“I’m not taking you upstairs to seduce you, Elissa,” he says as he lightly strokes my fingers. “Even though I’m pretty sure I could.”

“Wow. So arrogant.” He gives me a lusty smile, and I narrow my eyes. “You don’t think I can resist you?”

He puts his hand on the wall next to my head and moves closer. I put my other hand on his chest. Not to stop him. Just to feel more of his body.

He closes his eyes and exhales before looking at me again. “If you’re feeling even half of the attraction I’m feeling toward you, then, no, I don’t think you could
resist. In fact, I think if I kissed you right now, we’d barely make it through that door before tearing each other’s clothes off and fucking like there’s no tomorrow. But I
promise, if you come upstairs, I’ll behave. Maybe you should vow to do the same. The way you’re touching me? It makes me think you want to ride me hard and put me away cold. May I
remind you that I’m a man, Elissa. Not a sexual plaything.”

My lungs tighten as I stare at his mouth. Damn him to hell for conjuring up an image of me riding him.

“Point taken.” I reluctantly remove my hands. I’m trying to keep my cool, but his nearness has set my heart to hammering in my chest. “Liam, I swear on the life of my
hamster not to use you as a sexual plaything.”

He looks crestfallen. “Not even if I beg?”

I smile. “Not even then.”

“Just so we’re clear,” he says as he leans down to whisper in my ear. “If you ever beg to be
sexual plaything, I’ll make it happen in record time. More
than once, if necessary.”

“So selfless.”

“I really am.” He gives me a sexy smile before stepping back to open the door. I follow him inside, and we climb five flights of stairs to get to his apartment. By the time we get
there, my desire for him has been joined by a burning in my lungs.

“You okay?” he asks, and gently touches my shoulder.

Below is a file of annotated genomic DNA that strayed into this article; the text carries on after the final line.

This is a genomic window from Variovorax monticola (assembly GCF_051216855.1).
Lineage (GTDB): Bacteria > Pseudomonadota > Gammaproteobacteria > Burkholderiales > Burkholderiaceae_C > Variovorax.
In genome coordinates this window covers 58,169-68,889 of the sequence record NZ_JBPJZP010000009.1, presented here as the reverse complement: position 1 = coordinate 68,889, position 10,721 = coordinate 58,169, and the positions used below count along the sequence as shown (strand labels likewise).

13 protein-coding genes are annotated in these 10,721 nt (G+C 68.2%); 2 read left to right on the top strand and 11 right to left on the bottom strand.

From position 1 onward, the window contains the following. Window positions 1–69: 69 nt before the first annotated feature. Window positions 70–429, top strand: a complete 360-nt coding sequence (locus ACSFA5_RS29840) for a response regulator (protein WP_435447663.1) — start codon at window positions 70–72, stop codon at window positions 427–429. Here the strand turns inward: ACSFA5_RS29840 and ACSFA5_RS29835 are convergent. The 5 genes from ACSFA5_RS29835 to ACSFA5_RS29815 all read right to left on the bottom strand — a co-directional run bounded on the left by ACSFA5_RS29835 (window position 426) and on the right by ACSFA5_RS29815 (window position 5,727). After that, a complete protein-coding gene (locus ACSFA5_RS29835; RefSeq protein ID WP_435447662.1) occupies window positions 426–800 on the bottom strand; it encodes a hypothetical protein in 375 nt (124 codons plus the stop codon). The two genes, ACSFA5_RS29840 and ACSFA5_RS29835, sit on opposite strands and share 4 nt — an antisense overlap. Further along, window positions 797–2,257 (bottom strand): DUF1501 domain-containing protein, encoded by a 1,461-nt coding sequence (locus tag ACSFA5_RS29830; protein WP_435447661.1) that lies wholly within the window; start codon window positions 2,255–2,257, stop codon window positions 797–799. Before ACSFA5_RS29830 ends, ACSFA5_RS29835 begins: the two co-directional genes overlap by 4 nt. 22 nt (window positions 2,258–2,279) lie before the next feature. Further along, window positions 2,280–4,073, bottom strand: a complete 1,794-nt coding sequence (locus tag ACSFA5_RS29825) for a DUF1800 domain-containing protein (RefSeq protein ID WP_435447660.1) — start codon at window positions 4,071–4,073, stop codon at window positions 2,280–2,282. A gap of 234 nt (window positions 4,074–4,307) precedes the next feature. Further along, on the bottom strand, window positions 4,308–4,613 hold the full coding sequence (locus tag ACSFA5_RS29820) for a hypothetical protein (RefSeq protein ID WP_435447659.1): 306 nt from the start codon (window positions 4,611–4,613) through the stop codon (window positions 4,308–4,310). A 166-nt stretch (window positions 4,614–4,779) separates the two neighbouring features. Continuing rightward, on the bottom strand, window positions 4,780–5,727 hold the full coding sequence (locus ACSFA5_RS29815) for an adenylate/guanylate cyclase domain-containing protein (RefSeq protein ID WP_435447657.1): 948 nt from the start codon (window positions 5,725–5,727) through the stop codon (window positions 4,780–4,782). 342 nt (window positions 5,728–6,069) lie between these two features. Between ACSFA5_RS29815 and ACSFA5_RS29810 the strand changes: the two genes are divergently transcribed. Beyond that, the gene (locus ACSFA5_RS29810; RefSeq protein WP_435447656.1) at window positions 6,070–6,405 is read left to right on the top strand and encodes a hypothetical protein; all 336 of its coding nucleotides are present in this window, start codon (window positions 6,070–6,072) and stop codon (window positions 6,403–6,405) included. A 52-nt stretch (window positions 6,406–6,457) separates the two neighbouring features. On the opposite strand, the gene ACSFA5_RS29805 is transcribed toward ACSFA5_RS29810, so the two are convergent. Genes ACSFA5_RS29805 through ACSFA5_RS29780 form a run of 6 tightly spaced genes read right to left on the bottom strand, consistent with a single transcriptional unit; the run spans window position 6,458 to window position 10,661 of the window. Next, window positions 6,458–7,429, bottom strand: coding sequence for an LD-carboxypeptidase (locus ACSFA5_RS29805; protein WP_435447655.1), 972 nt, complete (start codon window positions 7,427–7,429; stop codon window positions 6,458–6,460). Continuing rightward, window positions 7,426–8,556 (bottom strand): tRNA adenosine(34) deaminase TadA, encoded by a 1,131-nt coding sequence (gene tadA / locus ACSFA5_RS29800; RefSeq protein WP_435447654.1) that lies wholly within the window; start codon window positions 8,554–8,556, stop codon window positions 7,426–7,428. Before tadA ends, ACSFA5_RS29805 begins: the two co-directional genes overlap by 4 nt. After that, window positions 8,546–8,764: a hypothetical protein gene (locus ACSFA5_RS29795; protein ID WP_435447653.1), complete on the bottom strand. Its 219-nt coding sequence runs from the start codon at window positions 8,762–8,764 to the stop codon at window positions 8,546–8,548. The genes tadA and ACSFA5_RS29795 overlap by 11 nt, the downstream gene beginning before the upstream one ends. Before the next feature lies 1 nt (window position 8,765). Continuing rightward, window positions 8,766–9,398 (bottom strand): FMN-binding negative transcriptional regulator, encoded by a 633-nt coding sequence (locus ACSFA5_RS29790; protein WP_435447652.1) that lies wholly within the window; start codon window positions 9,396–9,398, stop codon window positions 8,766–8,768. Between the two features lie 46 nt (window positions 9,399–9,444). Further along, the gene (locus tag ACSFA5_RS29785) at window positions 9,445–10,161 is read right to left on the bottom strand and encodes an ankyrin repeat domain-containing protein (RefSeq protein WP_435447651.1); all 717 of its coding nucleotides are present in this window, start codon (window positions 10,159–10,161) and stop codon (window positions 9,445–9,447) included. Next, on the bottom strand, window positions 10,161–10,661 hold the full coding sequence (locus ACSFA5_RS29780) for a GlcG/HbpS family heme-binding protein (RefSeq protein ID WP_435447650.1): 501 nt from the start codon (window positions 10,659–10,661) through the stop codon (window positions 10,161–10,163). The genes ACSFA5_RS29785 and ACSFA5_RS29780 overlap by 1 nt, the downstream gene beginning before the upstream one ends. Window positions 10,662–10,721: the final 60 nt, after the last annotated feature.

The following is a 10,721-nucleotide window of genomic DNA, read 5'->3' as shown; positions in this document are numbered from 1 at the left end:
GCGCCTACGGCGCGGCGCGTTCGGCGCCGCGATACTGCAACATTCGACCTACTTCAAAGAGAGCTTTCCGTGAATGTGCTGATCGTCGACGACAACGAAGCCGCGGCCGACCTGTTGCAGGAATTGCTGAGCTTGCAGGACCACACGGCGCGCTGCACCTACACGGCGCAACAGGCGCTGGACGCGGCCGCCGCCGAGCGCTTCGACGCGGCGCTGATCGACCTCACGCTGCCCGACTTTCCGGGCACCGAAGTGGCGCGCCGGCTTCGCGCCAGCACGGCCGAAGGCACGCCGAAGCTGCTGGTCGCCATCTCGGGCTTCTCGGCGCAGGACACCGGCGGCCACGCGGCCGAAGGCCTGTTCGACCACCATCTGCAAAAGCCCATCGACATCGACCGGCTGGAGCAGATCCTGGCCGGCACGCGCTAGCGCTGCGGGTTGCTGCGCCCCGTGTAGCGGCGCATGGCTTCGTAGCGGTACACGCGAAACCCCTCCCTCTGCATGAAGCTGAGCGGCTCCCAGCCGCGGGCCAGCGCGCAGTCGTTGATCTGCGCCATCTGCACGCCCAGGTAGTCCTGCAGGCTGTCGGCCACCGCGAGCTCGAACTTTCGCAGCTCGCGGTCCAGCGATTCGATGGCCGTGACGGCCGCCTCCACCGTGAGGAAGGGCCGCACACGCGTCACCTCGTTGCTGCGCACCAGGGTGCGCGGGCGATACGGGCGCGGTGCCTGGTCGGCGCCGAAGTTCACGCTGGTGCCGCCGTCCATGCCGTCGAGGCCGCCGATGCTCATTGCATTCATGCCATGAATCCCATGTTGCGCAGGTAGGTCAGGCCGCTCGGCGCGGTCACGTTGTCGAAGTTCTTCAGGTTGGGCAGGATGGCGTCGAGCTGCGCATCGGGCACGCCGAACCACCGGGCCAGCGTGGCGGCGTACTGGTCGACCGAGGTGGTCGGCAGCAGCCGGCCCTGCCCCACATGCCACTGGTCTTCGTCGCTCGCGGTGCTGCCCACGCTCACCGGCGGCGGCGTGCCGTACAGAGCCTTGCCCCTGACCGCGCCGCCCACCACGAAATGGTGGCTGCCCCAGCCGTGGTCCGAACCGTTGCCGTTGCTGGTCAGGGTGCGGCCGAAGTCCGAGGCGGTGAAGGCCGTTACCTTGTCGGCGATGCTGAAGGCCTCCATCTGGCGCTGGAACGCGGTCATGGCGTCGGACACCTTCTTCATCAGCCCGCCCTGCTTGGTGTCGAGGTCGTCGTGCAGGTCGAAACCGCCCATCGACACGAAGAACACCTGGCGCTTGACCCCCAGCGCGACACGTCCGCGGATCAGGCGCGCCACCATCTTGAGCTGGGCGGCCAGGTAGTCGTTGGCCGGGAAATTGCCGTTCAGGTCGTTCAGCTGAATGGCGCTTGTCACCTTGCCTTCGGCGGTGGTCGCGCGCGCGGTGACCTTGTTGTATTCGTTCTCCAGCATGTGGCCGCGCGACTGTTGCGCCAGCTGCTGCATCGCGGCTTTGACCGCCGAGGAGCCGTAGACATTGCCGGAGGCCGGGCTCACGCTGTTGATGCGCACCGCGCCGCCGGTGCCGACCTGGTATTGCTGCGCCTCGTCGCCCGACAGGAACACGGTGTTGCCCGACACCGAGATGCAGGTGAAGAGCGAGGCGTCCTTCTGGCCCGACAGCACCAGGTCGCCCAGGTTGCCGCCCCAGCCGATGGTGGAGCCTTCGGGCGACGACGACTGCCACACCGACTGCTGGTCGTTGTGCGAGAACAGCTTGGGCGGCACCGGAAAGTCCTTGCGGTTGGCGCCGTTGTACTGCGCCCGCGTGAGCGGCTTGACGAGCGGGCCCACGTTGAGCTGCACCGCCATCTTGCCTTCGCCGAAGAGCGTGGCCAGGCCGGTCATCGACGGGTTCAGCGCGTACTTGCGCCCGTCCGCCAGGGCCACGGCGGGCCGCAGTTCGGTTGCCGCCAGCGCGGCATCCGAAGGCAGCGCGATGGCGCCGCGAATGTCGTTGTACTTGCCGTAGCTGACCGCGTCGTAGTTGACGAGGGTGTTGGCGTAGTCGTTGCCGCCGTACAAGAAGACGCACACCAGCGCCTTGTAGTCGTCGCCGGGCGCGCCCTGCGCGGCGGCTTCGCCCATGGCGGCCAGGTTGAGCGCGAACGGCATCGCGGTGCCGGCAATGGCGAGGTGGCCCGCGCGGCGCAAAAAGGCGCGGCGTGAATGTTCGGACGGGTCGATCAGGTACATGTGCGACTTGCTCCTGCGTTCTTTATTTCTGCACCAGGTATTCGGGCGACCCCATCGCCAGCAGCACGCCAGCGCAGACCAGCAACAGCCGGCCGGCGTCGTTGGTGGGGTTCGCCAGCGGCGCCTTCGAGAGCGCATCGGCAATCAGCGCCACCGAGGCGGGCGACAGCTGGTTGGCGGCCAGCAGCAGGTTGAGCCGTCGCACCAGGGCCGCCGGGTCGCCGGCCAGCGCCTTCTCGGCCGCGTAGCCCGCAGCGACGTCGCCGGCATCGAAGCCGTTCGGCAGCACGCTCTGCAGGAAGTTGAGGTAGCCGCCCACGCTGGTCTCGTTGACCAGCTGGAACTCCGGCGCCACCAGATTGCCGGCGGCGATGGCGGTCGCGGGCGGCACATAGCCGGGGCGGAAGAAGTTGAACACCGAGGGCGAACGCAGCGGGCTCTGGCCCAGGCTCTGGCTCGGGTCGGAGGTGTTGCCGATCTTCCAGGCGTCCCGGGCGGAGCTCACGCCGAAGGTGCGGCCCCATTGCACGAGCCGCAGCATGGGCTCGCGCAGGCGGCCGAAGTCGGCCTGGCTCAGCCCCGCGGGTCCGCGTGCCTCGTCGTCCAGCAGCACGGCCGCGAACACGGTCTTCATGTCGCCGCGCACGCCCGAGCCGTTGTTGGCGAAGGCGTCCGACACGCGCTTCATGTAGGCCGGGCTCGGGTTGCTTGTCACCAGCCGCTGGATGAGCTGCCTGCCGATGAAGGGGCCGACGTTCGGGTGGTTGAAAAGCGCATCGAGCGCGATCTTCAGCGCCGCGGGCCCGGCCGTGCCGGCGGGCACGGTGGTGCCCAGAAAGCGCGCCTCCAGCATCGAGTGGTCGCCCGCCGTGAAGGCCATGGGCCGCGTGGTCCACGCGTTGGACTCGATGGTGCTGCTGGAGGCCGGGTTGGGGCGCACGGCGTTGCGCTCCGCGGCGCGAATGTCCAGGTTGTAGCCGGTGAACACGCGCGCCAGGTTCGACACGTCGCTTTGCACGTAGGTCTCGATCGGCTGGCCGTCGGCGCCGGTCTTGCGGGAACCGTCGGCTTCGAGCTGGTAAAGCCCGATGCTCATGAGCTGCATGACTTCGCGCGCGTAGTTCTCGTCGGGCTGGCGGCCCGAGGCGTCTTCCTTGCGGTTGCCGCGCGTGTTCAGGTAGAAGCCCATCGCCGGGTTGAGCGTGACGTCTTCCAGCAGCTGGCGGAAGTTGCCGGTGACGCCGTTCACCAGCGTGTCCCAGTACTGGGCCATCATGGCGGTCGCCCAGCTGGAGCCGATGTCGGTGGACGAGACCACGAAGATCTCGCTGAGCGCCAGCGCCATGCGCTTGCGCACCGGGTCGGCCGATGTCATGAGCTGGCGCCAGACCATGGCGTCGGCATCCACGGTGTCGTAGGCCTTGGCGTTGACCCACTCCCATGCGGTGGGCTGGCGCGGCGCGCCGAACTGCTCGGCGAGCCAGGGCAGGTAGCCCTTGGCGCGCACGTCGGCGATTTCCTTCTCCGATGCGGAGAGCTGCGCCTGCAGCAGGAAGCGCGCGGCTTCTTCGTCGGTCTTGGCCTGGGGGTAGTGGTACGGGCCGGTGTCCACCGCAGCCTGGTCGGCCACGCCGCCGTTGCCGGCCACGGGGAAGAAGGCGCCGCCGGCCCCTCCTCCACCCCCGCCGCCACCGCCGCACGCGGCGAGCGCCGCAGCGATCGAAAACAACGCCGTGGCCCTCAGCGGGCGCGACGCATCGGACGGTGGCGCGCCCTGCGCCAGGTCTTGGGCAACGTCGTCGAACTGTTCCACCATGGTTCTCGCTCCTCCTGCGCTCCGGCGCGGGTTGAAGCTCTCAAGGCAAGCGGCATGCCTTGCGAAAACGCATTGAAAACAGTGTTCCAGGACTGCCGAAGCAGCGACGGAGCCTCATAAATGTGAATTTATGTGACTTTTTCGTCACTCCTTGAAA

“Yep. Just trying to disguise my extreme fitness so I don’t intimidate you.”

“Great job. You have me completely fooled.”

“Right? Maybe I should have been an actress after all.” I take a deep breath and let it out. Goddamn, I’m unfit.

When we make it inside, I realize how much he wasn’t kidding about the size of his apartment. It’s a studio with a tiny kitchenette on one side and what seems to be an equally tiny
bathroom on the other. In the middle is a space just big enough for a sofa bed.

“So,” Liam says, “let me give you the tour.” He doesn’t move. “Aaaand we’re done.”

I can tell he’s embarrassed, but he needn’t be. In New York, there are heaps of micro-apartments just like this. In fact, I’ve seen worse.

What sets this one apart is that it’s spotless. The furniture and appliances are dated, but they’re all immaculate. There’s not a single thing out of place. The bed is even

I narrow my eyes at him. “Were you expecting to bring someone back here tonight?”

“No. Why?”

“It’s super-clean. And your bed’s made. I have it on good authority from my brother that most men are missing the bed-making gene.”

He leans into me, and I feel his warm breath on my ear. “You don’t know me well enough yet to have realized I’m not most men. But if it makes you more comfortable, we could
unmake the bed. Just say the word.”

A shudder of pleasure runs up my spine. “Oh, I wouldn’t dream of destroying such perfection. Are those hospital corners?”

“If you find that sexy, then yes.”

I let out a soft groan. “Such a turn-on.” He chuckles, thinking I’m teasing, but I’m really not. I’m a self-confessed neat freak, and knowing he keeps a tidy house